Since the Netherlands is not just Amsterdam, I want to make sure that I take some time to say that it is quite a bit cheaper to live elsewhere in the country. And maybe that’s what some of you are considering.

But before moving on, to be clear, yes, other cities in the Netherlands are also extremely beautiful. It’s not just Amsterdam!

Beautiful buildings by the canal in Utrecht.

Now, because I can’t go through every town, city, and village in the Netherlands, I’m going to pick the city of Utrecht as an example. I’ve lived in Utrecht for a few months now, and I can personally speak to how much it costs to live there.

My sense of Utrecht is that it’s still on the more expensive end compared to some places in the Netherlands, but it’s still affordable when you take into consideration the median income in the Netherlands.

There are honestly only two things that make living in a city like Utrecht in the Netherlands cheaper than living in Amsterdam. The first thing is of course the rent. And the second thing is the cost of going out in the city.

On the other hand, though, if you live in a smaller city or town like Utrecht, you might have higher transportation costs. That’s something to keep in mind since commuting by train in the Netherlands is not cheap. I pay 130 euros a month to commute to work.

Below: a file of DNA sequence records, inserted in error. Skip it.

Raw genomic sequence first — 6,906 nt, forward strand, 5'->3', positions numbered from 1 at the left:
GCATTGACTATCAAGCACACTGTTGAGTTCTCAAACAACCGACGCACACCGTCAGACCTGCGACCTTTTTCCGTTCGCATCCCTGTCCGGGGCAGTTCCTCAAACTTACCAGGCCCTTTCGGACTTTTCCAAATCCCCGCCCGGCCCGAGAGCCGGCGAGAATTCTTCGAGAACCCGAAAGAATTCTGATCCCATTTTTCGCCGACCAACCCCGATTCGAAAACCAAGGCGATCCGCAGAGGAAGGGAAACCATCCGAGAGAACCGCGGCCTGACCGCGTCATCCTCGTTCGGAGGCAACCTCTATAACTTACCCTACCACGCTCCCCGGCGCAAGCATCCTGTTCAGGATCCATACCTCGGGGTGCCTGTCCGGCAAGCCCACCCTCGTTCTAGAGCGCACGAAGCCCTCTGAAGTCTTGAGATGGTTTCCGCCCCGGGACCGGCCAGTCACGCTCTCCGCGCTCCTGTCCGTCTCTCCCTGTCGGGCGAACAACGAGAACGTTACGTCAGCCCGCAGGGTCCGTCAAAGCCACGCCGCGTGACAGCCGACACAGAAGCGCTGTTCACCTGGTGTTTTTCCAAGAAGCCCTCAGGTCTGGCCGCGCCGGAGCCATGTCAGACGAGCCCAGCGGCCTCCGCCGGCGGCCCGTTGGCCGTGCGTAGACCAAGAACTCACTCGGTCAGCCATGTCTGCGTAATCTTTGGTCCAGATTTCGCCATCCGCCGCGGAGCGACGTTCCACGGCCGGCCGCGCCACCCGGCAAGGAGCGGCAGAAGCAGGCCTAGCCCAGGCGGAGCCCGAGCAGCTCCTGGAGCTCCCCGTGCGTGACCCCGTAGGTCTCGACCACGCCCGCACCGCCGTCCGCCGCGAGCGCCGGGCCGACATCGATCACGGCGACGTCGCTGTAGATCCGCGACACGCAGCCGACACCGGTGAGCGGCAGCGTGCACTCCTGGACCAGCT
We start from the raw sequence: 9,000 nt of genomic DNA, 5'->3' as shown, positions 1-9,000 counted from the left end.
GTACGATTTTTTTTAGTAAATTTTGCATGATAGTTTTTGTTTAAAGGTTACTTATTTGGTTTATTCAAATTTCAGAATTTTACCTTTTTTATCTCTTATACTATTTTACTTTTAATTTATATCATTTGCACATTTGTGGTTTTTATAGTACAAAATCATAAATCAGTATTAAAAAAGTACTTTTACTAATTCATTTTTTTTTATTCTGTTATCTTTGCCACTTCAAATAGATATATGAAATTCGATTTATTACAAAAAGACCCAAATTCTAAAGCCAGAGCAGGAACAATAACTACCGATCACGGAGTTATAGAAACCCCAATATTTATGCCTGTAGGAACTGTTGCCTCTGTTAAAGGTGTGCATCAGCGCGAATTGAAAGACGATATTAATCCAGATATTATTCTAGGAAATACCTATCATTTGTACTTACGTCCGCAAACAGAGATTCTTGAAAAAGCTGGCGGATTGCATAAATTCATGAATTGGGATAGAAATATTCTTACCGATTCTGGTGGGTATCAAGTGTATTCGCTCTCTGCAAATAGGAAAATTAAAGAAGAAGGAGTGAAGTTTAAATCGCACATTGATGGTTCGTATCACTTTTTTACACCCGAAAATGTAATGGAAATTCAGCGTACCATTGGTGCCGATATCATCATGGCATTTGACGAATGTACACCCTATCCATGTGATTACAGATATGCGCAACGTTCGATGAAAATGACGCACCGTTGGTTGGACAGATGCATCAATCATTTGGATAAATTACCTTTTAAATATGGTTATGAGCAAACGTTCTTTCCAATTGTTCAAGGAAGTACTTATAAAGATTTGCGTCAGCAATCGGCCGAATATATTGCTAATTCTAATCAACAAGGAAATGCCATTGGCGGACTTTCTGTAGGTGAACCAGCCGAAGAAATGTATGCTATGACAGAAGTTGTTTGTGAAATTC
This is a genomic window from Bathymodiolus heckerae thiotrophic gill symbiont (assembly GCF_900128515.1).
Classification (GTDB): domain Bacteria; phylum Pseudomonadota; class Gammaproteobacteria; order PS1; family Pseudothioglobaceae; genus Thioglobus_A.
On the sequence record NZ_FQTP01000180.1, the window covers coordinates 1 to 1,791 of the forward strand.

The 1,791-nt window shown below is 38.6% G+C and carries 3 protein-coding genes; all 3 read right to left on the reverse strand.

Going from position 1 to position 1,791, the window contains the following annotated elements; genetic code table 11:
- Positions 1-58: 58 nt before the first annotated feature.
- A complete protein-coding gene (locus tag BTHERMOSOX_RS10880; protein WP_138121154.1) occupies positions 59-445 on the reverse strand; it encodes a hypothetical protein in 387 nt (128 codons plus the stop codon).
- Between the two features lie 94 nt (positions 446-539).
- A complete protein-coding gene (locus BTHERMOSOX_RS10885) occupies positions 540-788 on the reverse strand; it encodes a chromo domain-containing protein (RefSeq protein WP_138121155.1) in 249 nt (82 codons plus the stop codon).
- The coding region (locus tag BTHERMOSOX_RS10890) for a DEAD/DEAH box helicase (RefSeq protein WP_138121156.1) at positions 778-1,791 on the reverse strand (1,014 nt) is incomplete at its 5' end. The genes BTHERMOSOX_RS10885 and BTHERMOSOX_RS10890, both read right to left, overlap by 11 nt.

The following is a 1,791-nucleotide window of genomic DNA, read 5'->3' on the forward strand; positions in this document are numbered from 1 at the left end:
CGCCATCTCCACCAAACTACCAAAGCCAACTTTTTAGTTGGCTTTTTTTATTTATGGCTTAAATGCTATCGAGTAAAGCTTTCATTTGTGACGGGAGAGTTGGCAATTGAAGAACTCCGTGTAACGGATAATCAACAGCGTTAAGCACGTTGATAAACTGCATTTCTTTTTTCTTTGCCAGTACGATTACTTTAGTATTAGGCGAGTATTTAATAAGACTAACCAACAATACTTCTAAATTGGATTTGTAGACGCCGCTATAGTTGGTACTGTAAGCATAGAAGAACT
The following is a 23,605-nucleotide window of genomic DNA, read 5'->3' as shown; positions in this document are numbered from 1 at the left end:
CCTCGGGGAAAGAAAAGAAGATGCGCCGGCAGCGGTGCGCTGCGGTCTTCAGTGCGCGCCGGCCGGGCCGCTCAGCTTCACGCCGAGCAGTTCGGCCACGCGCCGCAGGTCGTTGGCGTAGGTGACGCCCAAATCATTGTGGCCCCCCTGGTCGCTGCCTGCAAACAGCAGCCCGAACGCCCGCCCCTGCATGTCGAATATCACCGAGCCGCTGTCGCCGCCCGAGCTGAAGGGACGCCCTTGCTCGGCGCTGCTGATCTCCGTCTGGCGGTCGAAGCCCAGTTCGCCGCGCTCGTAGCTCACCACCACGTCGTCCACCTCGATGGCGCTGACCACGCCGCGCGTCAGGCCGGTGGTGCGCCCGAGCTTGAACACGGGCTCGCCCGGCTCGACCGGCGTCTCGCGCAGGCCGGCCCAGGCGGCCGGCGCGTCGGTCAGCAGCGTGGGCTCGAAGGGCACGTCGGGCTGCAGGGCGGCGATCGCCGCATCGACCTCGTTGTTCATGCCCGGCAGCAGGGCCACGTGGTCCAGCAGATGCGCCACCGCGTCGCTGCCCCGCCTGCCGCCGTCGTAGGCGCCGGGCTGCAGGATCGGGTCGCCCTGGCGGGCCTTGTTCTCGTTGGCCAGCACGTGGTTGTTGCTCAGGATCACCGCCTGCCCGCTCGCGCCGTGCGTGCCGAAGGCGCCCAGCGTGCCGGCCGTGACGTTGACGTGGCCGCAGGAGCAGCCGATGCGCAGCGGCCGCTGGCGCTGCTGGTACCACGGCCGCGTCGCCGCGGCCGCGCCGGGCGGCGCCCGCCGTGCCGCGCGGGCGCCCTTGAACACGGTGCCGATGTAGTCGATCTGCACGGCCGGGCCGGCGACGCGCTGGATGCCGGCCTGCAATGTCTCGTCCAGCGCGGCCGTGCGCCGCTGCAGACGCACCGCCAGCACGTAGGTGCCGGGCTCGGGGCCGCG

So that said, how much does it cost to live somewhere else in the Netherlands?

For single person renting a studio, you might spend about 1,950 euros a month. If renting a one bedroom, I would say 2,250 euros a month is a good estimate. If you’re planning on renting a room in a house or apartment, you could expect to spend around 1,850 euros a month. And that’s if you’re living quite comfortably.

As a couple, things are of course going to be a bit cheaper! If you’re planning on living in a studio together, you would be okay budgeting 1,650 euros a month. As part of a couple sharing a one bedroom, expect to spend about 1,750 euros a month, and 1,900 euros a month if sharing a two bedroom.